There’s really not a lot to say about the latest and more horrifying gun tragedy that I haven’t said before. Honestly, I’d rather be talking about building the Death Star. It does feel like this sort of thing is happening at a quicker pace though. That being said, I thought it might be interesting to compare gun laws here in the U.S to those of another country.
Now the U.S is the most gun friendly place in the world. In fact, according to this chart gun friendly is a gross understatement. It may border on a gun obsession. Countries like Yemen are a distant second. But on the other end of the spectrum you have a country like Japan which has some of the strictest guns laws in the world. You can only legally own a shotgun or an air rifle in Japan. Getting those two items is no easy task. You have to jump through enough hoops to make an NRA member have an aneurism. According to a study cited in the Asia Pacific Law Review:
To get a gun in Japan, first, you have to attend an all-day class and pass a written test, which are held only once per month. You also must take and pass a shooting range class. Then, head over to a hospital for a mental test and drug test (Japan is unusual in that potential gun owners must affirmatively prove their mental fitness), which you’ll file with the police. Finally, pass a rigorous background check for any criminal record or association with criminal or extremist groups, and you will be the proud new owner of your shotgun or air rifle. Just don’t forget to provide police with documentation on the specific location of the gun in your home, as well as the ammo, both of which must be locked and stored separately. And remember to have the police inspect the gun once per year and to re-take the class and exam every three years.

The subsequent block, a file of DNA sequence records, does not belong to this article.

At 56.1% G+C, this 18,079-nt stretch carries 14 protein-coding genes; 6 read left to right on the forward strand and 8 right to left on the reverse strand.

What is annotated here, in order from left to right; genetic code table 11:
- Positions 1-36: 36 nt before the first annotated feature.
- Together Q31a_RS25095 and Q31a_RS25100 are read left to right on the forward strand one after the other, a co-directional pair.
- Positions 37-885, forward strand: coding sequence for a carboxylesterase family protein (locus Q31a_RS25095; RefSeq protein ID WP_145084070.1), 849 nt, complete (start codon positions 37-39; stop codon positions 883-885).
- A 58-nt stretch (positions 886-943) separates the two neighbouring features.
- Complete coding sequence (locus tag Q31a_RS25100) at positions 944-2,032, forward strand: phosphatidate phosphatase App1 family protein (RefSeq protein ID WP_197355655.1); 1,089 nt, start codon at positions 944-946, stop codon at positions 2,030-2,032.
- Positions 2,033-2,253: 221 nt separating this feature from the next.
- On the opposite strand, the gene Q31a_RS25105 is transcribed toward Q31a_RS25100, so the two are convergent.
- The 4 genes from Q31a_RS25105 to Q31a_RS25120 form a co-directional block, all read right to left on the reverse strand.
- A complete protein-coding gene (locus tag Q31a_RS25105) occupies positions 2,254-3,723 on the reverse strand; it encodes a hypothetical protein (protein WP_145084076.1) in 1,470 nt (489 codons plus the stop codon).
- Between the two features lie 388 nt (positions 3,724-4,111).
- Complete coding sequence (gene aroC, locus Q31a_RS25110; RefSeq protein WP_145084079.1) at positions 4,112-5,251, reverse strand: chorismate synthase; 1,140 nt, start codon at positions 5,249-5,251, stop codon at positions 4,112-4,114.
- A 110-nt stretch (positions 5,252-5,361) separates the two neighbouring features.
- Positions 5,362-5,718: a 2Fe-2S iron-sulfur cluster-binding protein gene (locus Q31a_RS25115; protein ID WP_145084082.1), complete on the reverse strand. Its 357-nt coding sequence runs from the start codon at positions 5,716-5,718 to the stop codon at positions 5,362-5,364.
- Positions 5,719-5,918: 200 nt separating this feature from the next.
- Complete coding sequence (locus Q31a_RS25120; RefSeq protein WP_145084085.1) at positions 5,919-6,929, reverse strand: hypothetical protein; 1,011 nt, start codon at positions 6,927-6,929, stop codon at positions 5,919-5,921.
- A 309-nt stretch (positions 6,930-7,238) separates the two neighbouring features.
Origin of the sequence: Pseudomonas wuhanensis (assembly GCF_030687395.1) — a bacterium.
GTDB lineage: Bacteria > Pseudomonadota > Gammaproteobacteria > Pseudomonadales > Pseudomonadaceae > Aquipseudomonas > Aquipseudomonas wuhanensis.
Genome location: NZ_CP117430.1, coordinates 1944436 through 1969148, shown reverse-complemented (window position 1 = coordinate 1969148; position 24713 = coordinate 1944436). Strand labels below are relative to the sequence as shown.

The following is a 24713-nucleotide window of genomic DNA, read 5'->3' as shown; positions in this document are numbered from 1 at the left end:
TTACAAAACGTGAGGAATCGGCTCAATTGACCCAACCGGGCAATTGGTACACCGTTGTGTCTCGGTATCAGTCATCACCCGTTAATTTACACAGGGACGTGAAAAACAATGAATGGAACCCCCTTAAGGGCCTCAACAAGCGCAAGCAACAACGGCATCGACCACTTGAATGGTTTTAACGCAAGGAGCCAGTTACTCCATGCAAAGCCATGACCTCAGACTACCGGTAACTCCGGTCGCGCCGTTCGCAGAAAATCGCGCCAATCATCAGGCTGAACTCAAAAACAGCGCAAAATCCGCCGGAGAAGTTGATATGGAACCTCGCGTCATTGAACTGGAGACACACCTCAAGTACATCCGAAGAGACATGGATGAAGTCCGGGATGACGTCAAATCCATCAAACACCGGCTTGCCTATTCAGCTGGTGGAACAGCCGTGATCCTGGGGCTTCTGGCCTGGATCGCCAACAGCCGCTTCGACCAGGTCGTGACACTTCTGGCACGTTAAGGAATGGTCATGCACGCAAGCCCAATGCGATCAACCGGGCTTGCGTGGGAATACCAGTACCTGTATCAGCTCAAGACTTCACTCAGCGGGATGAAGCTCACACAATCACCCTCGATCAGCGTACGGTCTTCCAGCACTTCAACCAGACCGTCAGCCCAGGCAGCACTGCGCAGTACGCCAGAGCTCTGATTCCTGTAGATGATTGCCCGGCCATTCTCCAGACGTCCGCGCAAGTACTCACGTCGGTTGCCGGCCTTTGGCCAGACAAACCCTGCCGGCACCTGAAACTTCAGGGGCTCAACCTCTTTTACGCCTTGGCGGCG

Is it any wonder why the U.S leads the world in homicides via firearm, while Japan’s murder rate is the second lowest in the world? For a little context the Atlantic published an article highlighting this disparity.
In 2008, the U.S. had over 12 thousand firearm-related homicides. All of Japan experienced only 11…
And that was a big year: 2006 saw an astounding two, and when that number jumped to 22 in 2007, it became a national scandal. By comparison, also in 2008, 587 Americans were killed just by guns that had discharged accidentally.
I’m going to say that again in case it hasn’t sunken in yet. In the U.S, the place with the least restrictive guns laws, we had over twelve thousand murders via gun. And in Japan, the place with the most restrictive gun laws, they had eleven murders via gun. That’s not a typo. Japan didn’t have eleven thousand murders. Nor did they didn’t have eleven hundred. Only eleven murders with a gun occurred in Japan. Think about that for a second. That means that almost twice the number of children were killed by firearm in a small town in Connecticut on Friday than in an entire year within all of Japan.
It’s difficult to make direct comparisons between nations. Japan is very different form the U.S on a lot of levels. But it’s clear that their gun laws have made a dramatic and positive impact. I know here in the U.S we take pride in leading the world in a bunch of categories. However, murder by firearm shouldn’t be on that list.
Categories: Politics Fix
Reblogged this on The Non Blogosphere and commented:
Can’t believe I wrote this post over four years ago after the latest terrible massacre. But it’s worth reading again if only to contrast how a country like Japan (with 1/10,000 of our gun murders) deals with guns.